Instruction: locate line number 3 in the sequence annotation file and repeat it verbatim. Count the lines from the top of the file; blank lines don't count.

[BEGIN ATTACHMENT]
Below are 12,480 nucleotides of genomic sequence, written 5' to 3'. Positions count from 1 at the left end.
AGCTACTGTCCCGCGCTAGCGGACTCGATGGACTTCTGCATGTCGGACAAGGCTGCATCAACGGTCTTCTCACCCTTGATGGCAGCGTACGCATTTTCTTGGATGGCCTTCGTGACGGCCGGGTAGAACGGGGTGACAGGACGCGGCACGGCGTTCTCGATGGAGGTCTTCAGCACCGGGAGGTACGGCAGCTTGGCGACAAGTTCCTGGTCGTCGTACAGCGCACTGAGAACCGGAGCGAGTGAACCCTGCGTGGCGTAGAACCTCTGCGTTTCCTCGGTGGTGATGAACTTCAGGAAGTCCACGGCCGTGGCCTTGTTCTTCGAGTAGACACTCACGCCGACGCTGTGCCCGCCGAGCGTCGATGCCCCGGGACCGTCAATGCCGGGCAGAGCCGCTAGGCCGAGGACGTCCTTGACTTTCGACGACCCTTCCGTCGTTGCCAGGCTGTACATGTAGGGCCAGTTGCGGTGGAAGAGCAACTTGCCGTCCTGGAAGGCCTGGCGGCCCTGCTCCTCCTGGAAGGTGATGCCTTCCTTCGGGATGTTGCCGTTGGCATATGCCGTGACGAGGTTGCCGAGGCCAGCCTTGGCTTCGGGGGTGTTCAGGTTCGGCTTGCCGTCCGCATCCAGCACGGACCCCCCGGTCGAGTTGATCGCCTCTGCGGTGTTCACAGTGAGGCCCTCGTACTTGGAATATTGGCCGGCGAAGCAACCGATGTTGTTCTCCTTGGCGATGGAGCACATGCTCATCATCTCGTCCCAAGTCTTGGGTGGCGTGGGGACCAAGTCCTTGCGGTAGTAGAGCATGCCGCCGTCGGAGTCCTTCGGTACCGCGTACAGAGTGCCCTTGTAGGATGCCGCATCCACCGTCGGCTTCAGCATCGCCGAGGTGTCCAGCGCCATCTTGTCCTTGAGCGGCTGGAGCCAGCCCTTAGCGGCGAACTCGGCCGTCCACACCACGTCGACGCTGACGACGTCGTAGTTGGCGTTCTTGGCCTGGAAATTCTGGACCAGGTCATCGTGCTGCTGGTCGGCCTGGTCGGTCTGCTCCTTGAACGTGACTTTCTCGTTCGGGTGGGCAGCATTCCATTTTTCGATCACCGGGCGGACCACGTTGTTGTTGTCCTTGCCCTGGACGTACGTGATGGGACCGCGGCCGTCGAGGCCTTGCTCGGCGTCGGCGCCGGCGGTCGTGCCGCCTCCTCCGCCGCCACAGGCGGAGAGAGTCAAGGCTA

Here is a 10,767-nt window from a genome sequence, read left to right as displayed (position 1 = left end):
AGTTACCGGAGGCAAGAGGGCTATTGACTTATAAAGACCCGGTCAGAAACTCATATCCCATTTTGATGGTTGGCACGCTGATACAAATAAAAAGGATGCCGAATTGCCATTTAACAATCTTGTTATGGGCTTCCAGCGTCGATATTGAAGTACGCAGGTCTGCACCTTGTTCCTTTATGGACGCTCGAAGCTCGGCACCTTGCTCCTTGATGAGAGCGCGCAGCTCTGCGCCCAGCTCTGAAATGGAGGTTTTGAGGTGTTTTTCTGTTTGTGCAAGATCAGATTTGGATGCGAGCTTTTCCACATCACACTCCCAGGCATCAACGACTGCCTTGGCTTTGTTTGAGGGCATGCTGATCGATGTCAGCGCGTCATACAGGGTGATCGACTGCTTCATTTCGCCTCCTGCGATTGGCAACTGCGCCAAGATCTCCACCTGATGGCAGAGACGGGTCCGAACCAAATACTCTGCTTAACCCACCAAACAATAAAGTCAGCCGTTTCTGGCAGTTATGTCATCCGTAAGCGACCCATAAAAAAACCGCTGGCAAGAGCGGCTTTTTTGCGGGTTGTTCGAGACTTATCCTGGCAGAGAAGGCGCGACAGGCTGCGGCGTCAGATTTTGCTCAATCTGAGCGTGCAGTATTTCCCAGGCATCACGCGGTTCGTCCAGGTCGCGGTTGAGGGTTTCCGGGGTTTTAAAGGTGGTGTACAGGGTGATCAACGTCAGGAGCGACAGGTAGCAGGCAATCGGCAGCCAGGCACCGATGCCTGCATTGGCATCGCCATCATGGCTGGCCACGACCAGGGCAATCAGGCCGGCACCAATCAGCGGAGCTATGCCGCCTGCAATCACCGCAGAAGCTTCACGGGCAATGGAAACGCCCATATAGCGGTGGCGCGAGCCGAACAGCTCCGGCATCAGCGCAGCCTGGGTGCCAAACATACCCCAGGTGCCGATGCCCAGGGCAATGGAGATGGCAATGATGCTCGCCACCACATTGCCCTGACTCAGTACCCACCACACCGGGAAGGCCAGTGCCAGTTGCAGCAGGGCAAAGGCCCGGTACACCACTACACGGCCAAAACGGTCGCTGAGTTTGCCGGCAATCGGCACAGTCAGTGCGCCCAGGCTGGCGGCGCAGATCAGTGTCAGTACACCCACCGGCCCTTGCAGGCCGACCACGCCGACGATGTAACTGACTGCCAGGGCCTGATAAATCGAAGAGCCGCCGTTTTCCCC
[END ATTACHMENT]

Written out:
Here is a 10,767-nt window from a genome sequence, read left to right as displayed (position 1 = left end):